And those of you who have attended the previous two lectures will recall that they were more or less of an introductory nature. In them we tried to see the whole wood, before beginning to examine individual trees. The week before last we had something to say about the Mahayana. We saw that this word, this Sanskrit word Mahayana, means simply 'Great Way'; and that it constitutes the second great stage in the development of Buddhism in India. We saw again that while Buddhism itself is universal, while all forms of Buddhism are universal in principle, we saw that at the same time the Mahayana, the great way, is more effectively universal than some other forms, for instance than the Hinayana, the little way, the little vehicle, by which it was preceded. We saw that the Mahayana, the great way, follows not only the Buddha's verbal teaching as contained in, say, the doctrines of the Middle Way, the Eightfold Path, the Six Perfections, and so on. The Mahayana also follows the Buddha's personal living example. And because it does this, because it follows not just the verbal teaching, but also the personal example of the Enlightened Man, the Buddha himself, for this reason the Mahayana stresses both Wisdom - Transcendental Wisdom - and Compassion, universal Compassion. And it's because it stresses Compassion as well as Wisdom that it doesn't wait for people to come to it, but it goes out to them. And in going out, we saw, it learns to speak a number of different languages, and it learns to speak, as it were, not only the language of concepts, of abstract thought, of reason, but also the language of images, or if you like the language of the imagination, the language of poetry.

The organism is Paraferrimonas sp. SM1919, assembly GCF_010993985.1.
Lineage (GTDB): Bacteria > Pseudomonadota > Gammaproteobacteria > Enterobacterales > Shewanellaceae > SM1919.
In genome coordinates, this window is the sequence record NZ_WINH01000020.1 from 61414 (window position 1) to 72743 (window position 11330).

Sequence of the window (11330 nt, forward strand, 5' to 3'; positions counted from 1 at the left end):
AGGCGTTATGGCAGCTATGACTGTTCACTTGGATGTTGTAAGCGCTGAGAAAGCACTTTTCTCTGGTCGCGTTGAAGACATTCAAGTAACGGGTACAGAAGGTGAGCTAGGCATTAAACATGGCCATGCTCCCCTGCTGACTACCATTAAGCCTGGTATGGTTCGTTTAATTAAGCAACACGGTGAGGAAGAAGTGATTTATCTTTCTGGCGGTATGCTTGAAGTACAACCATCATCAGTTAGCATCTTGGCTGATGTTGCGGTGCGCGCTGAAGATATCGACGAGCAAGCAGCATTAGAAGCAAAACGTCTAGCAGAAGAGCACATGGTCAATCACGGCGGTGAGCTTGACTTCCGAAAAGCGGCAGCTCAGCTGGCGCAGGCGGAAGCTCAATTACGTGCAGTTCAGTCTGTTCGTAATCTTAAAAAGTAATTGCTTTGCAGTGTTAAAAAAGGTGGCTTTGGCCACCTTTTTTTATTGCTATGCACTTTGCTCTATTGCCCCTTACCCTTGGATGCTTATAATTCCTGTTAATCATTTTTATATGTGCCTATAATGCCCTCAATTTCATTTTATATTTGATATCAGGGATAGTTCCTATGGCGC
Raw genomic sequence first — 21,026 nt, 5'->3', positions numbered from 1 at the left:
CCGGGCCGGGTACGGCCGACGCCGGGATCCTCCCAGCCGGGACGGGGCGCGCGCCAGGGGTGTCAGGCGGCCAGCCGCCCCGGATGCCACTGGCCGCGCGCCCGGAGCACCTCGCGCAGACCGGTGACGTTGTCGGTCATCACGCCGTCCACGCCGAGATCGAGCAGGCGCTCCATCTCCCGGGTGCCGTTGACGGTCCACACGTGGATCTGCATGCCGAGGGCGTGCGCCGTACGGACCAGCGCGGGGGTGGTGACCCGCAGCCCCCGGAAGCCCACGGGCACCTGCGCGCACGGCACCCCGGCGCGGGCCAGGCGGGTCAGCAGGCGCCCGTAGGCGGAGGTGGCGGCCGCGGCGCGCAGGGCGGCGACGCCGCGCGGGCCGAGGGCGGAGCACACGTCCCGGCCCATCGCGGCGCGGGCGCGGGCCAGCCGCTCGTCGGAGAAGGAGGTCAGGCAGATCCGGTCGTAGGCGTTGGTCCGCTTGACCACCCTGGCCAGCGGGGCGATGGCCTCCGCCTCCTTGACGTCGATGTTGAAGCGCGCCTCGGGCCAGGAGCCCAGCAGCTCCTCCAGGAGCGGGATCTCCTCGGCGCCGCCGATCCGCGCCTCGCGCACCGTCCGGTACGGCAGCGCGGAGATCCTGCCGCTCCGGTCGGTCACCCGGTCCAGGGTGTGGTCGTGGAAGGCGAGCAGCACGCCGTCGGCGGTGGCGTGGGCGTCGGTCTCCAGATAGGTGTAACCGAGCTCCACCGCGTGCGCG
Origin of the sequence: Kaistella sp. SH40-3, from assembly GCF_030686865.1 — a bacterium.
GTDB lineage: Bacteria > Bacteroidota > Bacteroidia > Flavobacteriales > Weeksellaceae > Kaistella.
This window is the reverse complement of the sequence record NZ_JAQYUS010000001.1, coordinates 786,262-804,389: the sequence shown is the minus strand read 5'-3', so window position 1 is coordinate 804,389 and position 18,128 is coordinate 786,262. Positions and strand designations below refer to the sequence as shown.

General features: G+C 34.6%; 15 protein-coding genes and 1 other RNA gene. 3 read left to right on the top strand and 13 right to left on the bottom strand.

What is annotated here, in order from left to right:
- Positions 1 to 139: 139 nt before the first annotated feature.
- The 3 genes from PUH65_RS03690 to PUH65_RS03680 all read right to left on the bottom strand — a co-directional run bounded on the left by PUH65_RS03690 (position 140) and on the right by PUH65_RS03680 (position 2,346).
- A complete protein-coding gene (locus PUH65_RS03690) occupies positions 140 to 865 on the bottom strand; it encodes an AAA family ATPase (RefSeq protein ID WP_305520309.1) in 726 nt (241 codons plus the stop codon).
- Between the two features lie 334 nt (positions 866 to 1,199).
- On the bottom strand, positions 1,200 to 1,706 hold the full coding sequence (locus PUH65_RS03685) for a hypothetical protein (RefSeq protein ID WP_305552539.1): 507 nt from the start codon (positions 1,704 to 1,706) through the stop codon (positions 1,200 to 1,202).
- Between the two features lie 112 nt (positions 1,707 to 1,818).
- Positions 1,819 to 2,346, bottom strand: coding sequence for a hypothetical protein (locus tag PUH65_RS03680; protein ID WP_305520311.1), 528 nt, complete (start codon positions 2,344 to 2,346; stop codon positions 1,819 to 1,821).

Now last week we were concerned with the White Lotus Sutra itself, and we came to understand that this sutra was one of the greatest and most important of all the Mahayana scriptures. Perhaps even, we saw, it has, with respect to form and content, no parallel in the religious literature of the world. Because in this White Lotus Sutra there is enacted nothing less than what we can only describe - even though the description is very provisional, tentative, and inadequate - what we can only describe as the Drama of Cosmic Enlightenment. We saw that the stage as it were of the White Lotus Sutra is conterminous with the whole universe, with the whole of space. We saw that the performance that takes place on this stage in the White Lotus Sutra lasts for hundreds of ages. We saw that the protagonist, the leading personage in the drama, is the Buddha himself, Shakyamuni; and we saw that the other actors on this stage along with him are all sentient beings, other Buddhas, Bodhisattvas, Arahants, gods, human beings, and so on. And we further saw that the scenery of this great drama was and is the most magnificent. the most splendid imaginable. And we saw that the whole scene, the whole drama, the whole mystery as it were, is pervaded by a sense of the marvellous and the miraculous. And the theme of this great aeonic drama which takes place in the White Lotus Sutra, the theme of this drama is Enlightenment, not just the Enlightenment of this individual or that individual, but Cosmic Enlightenment, so that we come to understand, we come to see, come to realize, that Enlightenment is not just something achieved from time to time by fortunate individuals, strenuous individuals, on this planet. We come to see that ultimately, taking the widest possible view, the widest, the broadest possible perspective, that Enlightenment is nothing less than a vast, than a cosmic, than a universal process, a process in which eventually all life, all forms of life, will participate. And perhaps we can say, perhaps it is not too much to claim, that this great vision of the White Lotus Sutra, the vision of existence, cosmic existence, as a drama of Cosmic Enlightenment, is perhaps the greatest, the most splendid ever revealed to the eyes, to the spiritual vision of man.